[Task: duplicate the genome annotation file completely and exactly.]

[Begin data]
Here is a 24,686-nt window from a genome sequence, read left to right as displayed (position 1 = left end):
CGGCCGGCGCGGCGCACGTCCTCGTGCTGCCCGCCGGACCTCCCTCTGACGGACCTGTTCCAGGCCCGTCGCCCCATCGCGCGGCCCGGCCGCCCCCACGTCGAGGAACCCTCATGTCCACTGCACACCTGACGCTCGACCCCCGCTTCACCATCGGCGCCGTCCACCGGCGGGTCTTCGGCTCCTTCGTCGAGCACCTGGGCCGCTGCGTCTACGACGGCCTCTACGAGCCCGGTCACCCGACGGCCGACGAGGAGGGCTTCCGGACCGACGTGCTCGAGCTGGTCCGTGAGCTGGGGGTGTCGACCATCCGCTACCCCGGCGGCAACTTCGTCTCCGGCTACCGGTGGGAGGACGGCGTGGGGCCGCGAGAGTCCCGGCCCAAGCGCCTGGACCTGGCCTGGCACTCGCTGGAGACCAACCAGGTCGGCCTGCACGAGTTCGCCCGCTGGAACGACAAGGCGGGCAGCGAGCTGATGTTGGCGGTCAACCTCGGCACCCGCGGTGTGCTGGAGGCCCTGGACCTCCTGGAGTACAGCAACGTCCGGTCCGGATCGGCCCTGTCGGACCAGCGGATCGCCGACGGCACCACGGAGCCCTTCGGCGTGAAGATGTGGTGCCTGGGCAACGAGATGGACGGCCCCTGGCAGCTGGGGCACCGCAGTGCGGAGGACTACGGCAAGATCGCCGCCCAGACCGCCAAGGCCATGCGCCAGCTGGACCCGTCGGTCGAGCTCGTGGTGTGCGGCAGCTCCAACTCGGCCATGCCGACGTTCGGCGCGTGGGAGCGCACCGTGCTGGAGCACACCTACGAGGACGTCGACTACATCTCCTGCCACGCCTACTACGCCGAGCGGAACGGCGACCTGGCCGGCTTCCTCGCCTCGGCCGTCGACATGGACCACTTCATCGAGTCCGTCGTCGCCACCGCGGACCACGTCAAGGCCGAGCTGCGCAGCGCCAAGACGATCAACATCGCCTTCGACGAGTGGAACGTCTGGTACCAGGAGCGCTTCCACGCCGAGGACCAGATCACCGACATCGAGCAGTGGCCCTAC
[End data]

Here is a 24,686-nt window from a genome sequence, read left to right as displayed (position 1 = left end):
CGGCCGGCGCGGCGCACGTCCTCGTGCTGCCCGCCGGACCTCCCTCTGACGGACCTGTTCCAGGCCCGTCGCCCCATCGCGCGGCCCGGCCGCCCCCACGTCGAGGAACCCTCATGTCCACTGCACACCTGACGCTCGACCCCCGCTTCACCATCGGCGCCGTCCACCGGCGGGTCTTCGGCTCCTTCGTCGAGCACCTGGGCCGCTGCGTCTACGACGGCCTCTACGAGCCCGGTCACCCGACGGCCGACGAGGAGGGCTTCCGGACCGACGTGCTCGAGCTGGTCCGTGAGCTGGGGGTGTCGACCATCCGCTACCCCGGCGGCAACTTCGTCTCCGGCTACCGGTGGGAGGACGGCGTGGGGCCGCGAGAGTCCCGGCCCAAGCGCCTGGACCTGGCCTGGCACTCGCTGGAGACCAACCAGGTCGGCCTGCACGAGTTCGCCCGCTGGAACGACAAGGCGGGCAGCGAGCTGATGTTGGCGGTCAACCTCGGCACCCGCGGTGTGCTGGAGGCCCTGGACCTCCTGGAGTACAGCAACGTCCGGTCCGGATCGGCCCTGTCGGACCAGCGGATCGCCGACGGCACCACGGAGCCCTTCGGCGTGAAGATGTGGTGCCTGGGCAACGAGATGGACGGCCCCTGGCAGCTGGGGCACCGCAGTGCGGAGGACTACGGCAAGATCGCCGCCCAGACCGCCAAGGCCATGCGCCAGCTGGACCCGTCGGTCGAGCTCGTGGTGTGCGGCAGCTCCAACTCGGCCATGCCGACGTTCGGCGCGTGGGAGCGCACCGTGCTGGAGCACACCTACGAGGACGTCGACTACATCTCCTGCCACGCCTACTACGCCGAGCGGAACGGCGACCTGGCCGGCTTCCTCGCCTCGGCCGTCGACATGGACCACTTCATCGAGTCCGTCGTCGCCACCGCGGACCACGTCAAGGCCGAGCTGCGCAGCGCCAAGACGATCAACATCGCCTTCGACGAGTGGAACGTCTGGTACCAGGAGCGCTTCCACGCCGAGGACCAGATCACCGACATCGAGCAGTGGCCCTAC